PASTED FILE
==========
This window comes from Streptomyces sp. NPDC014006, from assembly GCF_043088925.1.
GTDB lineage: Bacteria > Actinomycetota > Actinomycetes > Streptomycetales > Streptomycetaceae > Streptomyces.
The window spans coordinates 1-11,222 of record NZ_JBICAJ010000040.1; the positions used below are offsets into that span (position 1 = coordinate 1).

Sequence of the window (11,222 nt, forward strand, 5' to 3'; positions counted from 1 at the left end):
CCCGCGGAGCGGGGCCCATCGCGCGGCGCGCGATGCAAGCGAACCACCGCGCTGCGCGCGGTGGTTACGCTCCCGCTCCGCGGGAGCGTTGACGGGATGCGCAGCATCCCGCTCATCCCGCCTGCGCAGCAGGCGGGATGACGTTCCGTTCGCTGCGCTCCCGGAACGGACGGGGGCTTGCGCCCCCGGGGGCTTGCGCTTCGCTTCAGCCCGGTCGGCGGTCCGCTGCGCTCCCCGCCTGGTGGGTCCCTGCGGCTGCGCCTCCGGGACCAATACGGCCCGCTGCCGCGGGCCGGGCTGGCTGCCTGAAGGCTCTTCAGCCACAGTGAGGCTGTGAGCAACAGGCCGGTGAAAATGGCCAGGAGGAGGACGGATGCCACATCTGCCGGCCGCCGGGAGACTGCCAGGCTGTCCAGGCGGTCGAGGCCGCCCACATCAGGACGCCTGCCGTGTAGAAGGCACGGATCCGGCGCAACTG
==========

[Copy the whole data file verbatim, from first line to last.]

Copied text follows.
This window comes from Streptomyces sp. NPDC014006, from assembly GCF_043088925.1.
GTDB lineage: Bacteria > Actinomycetota > Actinomycetes > Streptomycetales > Streptomycetaceae > Streptomyces.
The window spans coordinates 1-11,222 of record NZ_JBICAJ010000040.1; the positions used below are offsets into that span (position 1 = coordinate 1).

Sequence of the window (11,222 nt, forward strand, 5' to 3'; positions counted from 1 at the left end):
CCCGCGGAGCGGGGCCCATCGCGCGGCGCGCGATGCAAGCGAACCACCGCGCTGCGCGCGGTGGTTACGCTCCCGCTCCGCGGGAGCGTTGACGGGATGCGCAGCATCCCGCTCATCCCGCCTGCGCAGCAGGCGGGATGACGTTCCGTTCGCTGCGCTCCCGGAACGGACGGGGGCTTGCGCCCCCGGGGGCTTGCGCTTCGCTTCAGCCCGGTCGGCGGTCCGCTGCGCTCCCCGCCTGGTGGGTCCCTGCGGCTGCGCCTCCGGGACCAATACGGCCCGCTGCCGCGGGCCGGGCTGGCTGCCTGAAGGCTCTTCAGCCACAGTGAGGCTGTGAGCAACAGGCCGGTGAAAATGGCCAGGAGGAGGACGGATGCCACATCTGCCGGCCGCCGGGAGACTGCCAGGCTGTCCAGGCGGTCGAGGCCGCCCACATCAGGACGCCTGCCGTGTAGAAGGCACGGATCCGGCGCAACTG